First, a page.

I put “since Twitter” in quotes because it’s looking like a real turning point in my life and habits, in other words, it is now a technical term in my vocabulary—something like that.
How much can I remember? My assessment of this is generally depressing, but not always. I was thinking about Anthony Doerr’s All the Light We Cannot See, perhaps my biggest reading disappointment this year. (? Not mentioned in my diary—how is that possible? Apparently it was before November of last year I tried to read it, because that’s the date of the first entry of this file.) So, let’s say two years ago. I remember the setting (WWII France and Germany) and the three main characters: the girl, the boy, the girl’s father. I won’t bother to write these memories in detail, that’s not the point. The point is that a novel that I didn’t finish reading isn’t completely gone. Perhaps because it aroused emotion.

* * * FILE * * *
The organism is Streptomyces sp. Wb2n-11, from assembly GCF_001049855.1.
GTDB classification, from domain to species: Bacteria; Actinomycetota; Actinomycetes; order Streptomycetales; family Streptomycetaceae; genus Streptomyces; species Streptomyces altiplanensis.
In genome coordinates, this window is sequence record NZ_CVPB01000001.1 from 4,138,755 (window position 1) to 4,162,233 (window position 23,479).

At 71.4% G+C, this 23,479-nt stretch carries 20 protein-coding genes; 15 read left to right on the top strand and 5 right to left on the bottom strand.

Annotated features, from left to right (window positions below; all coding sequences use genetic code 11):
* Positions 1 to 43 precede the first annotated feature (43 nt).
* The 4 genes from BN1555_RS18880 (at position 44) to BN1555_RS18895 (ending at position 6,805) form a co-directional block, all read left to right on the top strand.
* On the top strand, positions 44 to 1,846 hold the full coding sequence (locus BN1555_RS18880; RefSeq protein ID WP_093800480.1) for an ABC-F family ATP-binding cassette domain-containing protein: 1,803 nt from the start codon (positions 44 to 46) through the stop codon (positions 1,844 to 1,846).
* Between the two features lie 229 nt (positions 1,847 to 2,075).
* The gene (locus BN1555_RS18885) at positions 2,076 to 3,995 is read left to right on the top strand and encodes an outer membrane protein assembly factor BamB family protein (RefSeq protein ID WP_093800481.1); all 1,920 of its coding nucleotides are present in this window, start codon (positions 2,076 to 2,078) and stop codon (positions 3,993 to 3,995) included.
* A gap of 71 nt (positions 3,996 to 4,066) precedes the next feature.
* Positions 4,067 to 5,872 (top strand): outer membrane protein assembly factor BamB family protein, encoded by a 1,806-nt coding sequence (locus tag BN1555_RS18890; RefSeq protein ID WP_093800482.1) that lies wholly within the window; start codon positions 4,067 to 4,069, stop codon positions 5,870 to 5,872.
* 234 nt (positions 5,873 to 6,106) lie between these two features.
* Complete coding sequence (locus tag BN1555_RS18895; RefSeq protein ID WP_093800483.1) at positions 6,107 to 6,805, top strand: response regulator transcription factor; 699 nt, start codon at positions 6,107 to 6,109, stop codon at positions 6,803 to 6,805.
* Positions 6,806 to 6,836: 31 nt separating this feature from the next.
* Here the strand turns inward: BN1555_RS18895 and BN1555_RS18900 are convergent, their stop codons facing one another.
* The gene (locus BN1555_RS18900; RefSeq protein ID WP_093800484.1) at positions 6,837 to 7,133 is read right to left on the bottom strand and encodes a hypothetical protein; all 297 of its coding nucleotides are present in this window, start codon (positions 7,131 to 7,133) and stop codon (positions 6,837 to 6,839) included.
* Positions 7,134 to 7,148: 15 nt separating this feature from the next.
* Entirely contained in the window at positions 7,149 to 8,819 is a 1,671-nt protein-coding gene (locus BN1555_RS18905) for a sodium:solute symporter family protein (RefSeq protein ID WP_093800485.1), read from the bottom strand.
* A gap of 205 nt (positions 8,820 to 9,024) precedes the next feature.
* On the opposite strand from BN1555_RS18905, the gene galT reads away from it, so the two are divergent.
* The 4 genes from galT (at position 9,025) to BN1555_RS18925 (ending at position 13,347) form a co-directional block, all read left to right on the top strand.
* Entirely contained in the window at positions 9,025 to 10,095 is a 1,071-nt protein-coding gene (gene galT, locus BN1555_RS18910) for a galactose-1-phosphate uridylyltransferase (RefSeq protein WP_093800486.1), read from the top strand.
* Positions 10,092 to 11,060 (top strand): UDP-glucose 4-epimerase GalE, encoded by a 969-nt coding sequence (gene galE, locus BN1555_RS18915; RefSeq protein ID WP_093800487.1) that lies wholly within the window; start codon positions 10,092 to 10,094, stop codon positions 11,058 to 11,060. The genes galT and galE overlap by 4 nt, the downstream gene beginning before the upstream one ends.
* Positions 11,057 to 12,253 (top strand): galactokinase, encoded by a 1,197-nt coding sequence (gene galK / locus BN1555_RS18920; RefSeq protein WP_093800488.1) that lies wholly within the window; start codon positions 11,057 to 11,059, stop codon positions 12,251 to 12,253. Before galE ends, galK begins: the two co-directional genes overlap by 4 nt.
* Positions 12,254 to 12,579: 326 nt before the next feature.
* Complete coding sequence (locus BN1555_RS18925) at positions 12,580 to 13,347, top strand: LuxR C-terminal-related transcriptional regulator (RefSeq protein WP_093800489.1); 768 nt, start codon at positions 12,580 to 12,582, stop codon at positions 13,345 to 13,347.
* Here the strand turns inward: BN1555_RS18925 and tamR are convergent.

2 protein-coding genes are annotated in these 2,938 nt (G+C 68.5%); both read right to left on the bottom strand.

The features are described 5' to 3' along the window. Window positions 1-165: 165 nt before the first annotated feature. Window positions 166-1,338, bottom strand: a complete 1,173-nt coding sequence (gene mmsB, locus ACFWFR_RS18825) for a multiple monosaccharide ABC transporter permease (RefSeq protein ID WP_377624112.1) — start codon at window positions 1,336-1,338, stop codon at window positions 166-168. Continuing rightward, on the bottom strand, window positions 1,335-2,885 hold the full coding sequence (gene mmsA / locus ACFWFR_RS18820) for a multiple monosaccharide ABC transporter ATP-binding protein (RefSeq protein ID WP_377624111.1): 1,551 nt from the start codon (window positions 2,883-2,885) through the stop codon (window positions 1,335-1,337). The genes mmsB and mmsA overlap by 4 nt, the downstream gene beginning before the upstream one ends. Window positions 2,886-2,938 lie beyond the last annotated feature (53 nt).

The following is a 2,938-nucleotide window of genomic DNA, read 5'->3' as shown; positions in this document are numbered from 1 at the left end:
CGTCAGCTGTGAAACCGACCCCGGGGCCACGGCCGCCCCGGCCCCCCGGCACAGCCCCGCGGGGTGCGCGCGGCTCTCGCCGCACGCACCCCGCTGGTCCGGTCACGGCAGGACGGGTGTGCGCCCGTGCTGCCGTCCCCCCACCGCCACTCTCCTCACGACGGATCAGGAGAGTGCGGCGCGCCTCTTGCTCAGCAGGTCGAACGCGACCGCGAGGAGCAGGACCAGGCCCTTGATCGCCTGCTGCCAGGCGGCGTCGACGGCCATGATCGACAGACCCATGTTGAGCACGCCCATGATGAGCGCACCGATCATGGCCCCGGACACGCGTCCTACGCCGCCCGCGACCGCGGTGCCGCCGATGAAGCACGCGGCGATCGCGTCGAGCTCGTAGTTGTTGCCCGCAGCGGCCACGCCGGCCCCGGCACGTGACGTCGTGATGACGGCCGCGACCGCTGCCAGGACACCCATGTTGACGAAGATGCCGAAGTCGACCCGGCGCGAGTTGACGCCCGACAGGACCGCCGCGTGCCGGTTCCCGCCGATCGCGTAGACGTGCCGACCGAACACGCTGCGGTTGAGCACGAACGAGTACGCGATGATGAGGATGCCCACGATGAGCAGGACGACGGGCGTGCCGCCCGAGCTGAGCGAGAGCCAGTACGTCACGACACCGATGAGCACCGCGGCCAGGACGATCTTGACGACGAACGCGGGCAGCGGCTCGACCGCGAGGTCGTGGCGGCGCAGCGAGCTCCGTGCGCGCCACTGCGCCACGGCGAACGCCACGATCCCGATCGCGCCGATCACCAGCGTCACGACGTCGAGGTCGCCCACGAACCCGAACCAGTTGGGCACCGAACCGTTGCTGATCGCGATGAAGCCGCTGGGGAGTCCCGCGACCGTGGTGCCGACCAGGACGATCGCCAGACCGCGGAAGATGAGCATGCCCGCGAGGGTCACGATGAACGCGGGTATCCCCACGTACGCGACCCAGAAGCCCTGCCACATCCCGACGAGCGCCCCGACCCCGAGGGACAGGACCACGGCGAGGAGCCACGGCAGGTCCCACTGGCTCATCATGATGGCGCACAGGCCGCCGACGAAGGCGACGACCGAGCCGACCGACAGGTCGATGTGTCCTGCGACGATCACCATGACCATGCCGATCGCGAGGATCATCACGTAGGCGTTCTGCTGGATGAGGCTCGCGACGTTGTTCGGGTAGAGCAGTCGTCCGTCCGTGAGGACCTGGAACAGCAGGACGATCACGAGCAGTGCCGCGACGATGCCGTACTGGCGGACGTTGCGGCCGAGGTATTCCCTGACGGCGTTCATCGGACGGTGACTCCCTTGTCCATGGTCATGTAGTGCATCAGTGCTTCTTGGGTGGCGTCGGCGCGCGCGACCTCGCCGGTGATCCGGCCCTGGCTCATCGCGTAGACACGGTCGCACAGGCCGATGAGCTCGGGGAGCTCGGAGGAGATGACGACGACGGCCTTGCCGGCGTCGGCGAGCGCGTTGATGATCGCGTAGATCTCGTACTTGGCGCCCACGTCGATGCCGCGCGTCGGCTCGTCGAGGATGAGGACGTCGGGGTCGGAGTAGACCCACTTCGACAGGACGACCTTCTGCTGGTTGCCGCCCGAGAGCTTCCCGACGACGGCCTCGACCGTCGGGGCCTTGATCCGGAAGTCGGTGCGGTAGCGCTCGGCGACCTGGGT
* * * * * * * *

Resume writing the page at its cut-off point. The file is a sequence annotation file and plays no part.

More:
Now, when I picked up Dehaene’s book about a week ago, I was thinking that I couldn’t remember anything about it, had forgotten even that I’d read it, yet when I did read it—last May—I was excited about it, filled it with many highlightings and a few marginal comments, thought it was a great book. So I reviewed the highlighting… Now, the central concept of the book is “signatures of consciousness.” I know this because I checked the book just now, and saw this expression highlighted in an early chapter and had a mental “Oh. Yeah.” I remembered that key term, what it meant, and some of the practical applications—so I remembered what I had read.
When I reviewed the highlighting a week ago, it had seemed stone cold—not completely forgotten, but not readily called to mind, either. Like German vocabulary that had remained passive, had never become active [able to be used spontaneously in conversation, say]. At least, this is how that reviewing went, as I recall it now.
But this is a book that—well, here’s what I wrote on 11/6/18: